Center Stage with Pat Launer on KSDS JAZZ88
March 3, 2012
It’s all a matter of faith. “God’s Trombones” is a rousing celebration of Bible stories and belief, relayed in poetry, song and dance. In “Next Fall” and “Visiting Mr. Green,” religion becomes a sticking-point in a relationship.
Mr. Green is a crotchety octogenarian. When 39 year-old Ross nearly runs him down, the younger man is compelled by the court to visit the recent widower every week for six months. They’re a comically mismatched pair: old/young, on the way out/on the way up, traditional, Jewish and kosher… and, well, something else. They dance around each other amusingly at first; one not really wanting to help, the other not really wan ting assistance. Then, there’s a turning point, revelations that engender a change of mind and heart.
Jeff Baron’s 1996 comic drama isn’t weighty; it even feels a bit musty. But at North Coast Repertory Theatre, in the hands of thoughtful, sensitive director Christopher Williams and his consummate cast, it’s practically a three-way tour de force. As Ross, Craig De Lorenzo has just the right mix of insouciance and secrecy. Robert Grossman, with shuffling gait, raspy voice and cantankerous demeanor, is flawless as the old man who still has a few things to learn.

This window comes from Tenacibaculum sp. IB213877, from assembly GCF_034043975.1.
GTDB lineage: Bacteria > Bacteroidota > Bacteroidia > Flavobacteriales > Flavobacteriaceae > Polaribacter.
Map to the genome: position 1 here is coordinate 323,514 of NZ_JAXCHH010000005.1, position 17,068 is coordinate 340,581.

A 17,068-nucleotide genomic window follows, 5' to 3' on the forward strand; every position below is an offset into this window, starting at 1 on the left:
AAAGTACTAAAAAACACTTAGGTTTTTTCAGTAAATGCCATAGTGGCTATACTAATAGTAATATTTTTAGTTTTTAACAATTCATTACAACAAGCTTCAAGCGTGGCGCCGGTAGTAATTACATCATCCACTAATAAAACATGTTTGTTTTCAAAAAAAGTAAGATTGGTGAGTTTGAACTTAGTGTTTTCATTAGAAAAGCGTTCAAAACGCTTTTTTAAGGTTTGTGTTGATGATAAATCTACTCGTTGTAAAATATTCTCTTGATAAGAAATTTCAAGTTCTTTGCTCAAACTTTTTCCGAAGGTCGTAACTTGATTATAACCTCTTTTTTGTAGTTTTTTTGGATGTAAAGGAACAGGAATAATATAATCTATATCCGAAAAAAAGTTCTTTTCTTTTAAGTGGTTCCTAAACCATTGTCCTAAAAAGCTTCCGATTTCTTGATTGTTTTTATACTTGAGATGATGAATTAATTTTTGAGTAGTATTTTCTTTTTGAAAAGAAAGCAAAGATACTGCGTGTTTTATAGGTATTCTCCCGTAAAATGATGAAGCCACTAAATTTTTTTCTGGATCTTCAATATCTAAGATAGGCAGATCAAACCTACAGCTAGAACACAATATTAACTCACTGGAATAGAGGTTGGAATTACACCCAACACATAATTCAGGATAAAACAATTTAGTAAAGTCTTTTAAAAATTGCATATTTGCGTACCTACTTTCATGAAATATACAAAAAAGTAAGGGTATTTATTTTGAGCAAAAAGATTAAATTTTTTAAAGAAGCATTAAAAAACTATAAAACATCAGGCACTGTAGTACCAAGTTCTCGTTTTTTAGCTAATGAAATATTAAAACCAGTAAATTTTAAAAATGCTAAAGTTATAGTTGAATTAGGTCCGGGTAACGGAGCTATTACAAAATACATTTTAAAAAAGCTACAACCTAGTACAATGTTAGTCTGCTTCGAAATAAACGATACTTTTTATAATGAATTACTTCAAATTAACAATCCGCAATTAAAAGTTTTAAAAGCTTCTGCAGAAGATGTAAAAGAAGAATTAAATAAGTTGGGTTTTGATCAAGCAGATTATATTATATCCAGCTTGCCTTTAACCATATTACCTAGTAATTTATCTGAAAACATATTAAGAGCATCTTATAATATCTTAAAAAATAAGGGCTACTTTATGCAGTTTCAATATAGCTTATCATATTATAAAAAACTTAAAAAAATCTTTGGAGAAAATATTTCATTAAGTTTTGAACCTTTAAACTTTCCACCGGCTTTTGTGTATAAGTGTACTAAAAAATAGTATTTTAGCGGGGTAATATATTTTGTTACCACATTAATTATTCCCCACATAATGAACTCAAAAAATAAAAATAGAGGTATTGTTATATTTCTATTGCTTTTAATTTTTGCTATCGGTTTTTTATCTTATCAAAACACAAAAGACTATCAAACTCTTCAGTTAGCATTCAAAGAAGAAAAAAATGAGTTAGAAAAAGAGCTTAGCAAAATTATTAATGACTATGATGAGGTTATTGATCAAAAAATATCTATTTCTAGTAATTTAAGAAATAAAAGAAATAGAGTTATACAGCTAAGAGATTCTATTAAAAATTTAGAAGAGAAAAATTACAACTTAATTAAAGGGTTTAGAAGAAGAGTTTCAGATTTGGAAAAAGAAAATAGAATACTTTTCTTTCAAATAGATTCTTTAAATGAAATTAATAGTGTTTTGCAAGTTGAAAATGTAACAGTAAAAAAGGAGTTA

The Manhattan apartment is as dowdy and disorganized as its owner. The costumes, lighting and sound bring evocative layers to the gentle, heartwarming story.
Humor and mismatches are also central to “Next Fall,” the widely acclaimed 2009 play by Jeffrey Nauffts that tries to be profound but doesn’t quite succeed.
Leapfrogging between present and past, the piece introduces optimistic young wannabe actor Luke, and his unlikely love interest, Adam, a 40 year-old smart-ass, cynical, hypochondriacal candle-seller. They embark on a fond but fraught five-year relationship, but Adam’s atheism butts up against Luke’s rigid Christian fundamentalism. Before they can resolve the issue, a serious accident drives them apart, and forces friends and family to re-think their positions.
At Diversionary Theatre, James Vasquez does a masterful job directing a superb cast, headed by deliciously deadpan Matt McGrath and delightfully ingenuous Stewart Calhoun. Jacque Wilke and Shana Wride add quirky comic touches. The play makes you want something more, but you couldn’t ask for more satisfying performances.
Being grateful and full of grace is what “God’s Trombones” is all about. The “Seven Negro Sermons in Verse” were written in 1927 by influential African American writer, poet, educator, activist James Weldon Johnson. Calvin Manson, founder/director of the Ira Aldridge Repertory Players, has marshaled some expert actors to ‘preach’ the glorious imagery, punctuated by joyful gospel singing and jubilant modern dance. It all adds up to an entertaining evening of faith, hope and glory.
In theater as in life, religion can foster harmony or dissonance.
“God’s Trombones,” a production of the Ira Aldridge Repertory Players, runs through March 11 at the Educational Cultural Complex in Southeast San Diego.
“Visiting Mr. Green” plays through March 11 at North Coast Repertory Theatre in Solana Beach.
“Next Fall” continues through March 25 at Diversionary Theatre in University Heights.
©2012 PAT LAUNER